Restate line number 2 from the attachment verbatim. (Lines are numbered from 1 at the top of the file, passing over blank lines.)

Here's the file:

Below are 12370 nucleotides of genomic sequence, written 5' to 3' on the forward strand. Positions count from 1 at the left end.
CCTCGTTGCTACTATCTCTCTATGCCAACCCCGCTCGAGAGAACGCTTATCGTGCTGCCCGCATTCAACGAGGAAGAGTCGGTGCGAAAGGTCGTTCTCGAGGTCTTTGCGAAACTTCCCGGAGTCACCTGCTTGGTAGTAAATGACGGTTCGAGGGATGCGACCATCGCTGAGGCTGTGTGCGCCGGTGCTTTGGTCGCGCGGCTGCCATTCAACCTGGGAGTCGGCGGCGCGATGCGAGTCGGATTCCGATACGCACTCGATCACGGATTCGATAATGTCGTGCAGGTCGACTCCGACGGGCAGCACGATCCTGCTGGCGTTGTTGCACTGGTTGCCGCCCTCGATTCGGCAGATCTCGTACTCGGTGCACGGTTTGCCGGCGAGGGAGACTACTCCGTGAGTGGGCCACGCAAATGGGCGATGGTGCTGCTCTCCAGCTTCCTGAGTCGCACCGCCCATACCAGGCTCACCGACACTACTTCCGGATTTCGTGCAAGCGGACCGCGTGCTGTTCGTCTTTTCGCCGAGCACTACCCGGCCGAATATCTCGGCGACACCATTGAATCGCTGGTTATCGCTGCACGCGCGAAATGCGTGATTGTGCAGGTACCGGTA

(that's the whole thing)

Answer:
CCTCGTTGCTACTATCTCTCTATGCCAACCCCGCTCGAGAGAACGCTTATCGTGCTGCCCGCATTCAACGAGGAAGAGTCGGTGCGAAAGGTCGTTCTCGAGGTCTTTGCGAAACTTCCCGGAGTCACCTGCTTGGTAGTAAATGACGGTTCGAGGGATGCGACCATCGCTGAGGCTGTGTGCGCCGGTGCTTTGGTCGCGCGGCTGCCATTCAACCTGGGAGTCGGCGGCGCGATGCGAGTCGGATTCCGATACGCACTCGATCACGGATTCGATAATGTCGTGCAGGTCGACTCCGACGGGCAGCACGATCCTGCTGGCGTTGTTGCACTGGTTGCCGCCCTCGATTCGGCAGATCTCGTACTCGGTGCACGGTTTGCCGGCGAGGGAGACTACTCCGTGAGTGGGCCACGCAAATGGGCGATGGTGCTGCTCTCCAGCTTCCTGAGTCGCACCGCCCATACCAGGCTCACCGACACTACTTCCGGATTTCGTGCAAGCGGACCGCGTGCTGTTCGTCTTTTCGCCGAGCACTACCCGGCCGAATATCTCGGCGACACCATTGAATCGCTGGTTATCGCTGCACGCGCGAAATGCGTGATTGTGCAGGTACCGGTA